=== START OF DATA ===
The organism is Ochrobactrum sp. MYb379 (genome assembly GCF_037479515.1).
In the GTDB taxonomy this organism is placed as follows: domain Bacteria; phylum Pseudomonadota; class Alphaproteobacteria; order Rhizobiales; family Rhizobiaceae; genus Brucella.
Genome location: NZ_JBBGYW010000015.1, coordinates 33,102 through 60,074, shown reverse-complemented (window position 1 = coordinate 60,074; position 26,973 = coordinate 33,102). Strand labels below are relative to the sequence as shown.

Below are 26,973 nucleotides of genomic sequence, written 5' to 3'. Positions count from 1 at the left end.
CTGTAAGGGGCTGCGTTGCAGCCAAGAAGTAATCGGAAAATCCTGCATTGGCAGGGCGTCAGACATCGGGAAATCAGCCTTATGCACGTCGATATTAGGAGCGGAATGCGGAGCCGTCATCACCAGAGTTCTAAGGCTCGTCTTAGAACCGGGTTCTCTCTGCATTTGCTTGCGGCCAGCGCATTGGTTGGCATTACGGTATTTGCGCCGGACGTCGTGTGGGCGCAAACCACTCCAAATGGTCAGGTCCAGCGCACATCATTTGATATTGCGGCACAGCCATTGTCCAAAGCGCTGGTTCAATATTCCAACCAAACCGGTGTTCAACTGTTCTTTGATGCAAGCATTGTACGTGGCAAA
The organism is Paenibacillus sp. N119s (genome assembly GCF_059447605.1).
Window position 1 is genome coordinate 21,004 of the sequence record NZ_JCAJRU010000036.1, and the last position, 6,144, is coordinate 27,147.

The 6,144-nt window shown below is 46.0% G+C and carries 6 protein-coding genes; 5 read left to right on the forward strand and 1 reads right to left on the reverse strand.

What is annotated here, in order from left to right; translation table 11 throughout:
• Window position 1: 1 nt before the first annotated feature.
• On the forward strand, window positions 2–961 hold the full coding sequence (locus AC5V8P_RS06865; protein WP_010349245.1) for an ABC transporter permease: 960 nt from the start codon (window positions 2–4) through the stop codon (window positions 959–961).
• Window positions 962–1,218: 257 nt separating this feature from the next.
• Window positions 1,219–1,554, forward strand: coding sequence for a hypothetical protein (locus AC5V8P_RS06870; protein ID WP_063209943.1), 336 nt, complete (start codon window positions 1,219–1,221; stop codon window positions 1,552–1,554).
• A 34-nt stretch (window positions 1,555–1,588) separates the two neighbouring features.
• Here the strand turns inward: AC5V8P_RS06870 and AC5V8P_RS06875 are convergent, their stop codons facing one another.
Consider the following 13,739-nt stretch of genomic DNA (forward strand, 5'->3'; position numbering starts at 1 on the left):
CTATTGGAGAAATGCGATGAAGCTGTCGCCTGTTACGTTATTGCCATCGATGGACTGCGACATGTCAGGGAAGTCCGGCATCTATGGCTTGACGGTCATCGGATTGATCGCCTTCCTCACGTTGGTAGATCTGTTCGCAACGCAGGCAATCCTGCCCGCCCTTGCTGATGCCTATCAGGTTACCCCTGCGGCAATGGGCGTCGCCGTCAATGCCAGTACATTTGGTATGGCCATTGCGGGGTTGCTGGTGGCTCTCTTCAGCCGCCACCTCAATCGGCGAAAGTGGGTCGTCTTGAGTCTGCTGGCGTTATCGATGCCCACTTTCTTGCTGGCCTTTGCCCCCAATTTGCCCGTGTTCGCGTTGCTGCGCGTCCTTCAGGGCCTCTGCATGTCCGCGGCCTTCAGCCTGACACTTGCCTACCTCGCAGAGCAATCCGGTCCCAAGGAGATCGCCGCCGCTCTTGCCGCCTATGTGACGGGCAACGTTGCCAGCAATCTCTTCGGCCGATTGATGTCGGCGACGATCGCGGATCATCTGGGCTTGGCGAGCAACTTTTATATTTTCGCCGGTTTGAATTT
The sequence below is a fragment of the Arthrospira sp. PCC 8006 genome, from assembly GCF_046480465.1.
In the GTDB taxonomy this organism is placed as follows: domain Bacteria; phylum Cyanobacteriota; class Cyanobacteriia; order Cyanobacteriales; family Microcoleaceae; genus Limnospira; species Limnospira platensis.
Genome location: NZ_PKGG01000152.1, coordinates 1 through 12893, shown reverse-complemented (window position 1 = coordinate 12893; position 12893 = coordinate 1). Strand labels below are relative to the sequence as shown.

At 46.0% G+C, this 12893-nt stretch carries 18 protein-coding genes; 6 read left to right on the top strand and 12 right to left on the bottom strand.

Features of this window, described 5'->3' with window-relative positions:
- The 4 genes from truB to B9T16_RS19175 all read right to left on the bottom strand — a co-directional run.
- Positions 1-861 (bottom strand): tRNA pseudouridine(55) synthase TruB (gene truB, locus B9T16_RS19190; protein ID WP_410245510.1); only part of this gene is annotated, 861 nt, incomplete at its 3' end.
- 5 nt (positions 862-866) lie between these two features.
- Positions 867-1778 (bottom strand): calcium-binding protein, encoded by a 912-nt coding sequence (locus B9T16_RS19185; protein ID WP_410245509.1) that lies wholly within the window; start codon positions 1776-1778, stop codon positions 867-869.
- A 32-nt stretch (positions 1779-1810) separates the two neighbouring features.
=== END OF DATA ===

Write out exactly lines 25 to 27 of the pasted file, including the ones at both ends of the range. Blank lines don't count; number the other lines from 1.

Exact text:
- 5 nt (positions 862-866) lie between these two features.
- Positions 867-1778 (bottom strand): calcium-binding protein, encoded by a 912-nt coding sequence (locus B9T16_RS19185; protein ID WP_410245509.1) that lies wholly within the window; start codon positions 1776-1778, stop codon positions 867-869.
- A 32-nt stretch (positions 1779-1810) separates the two neighbouring features.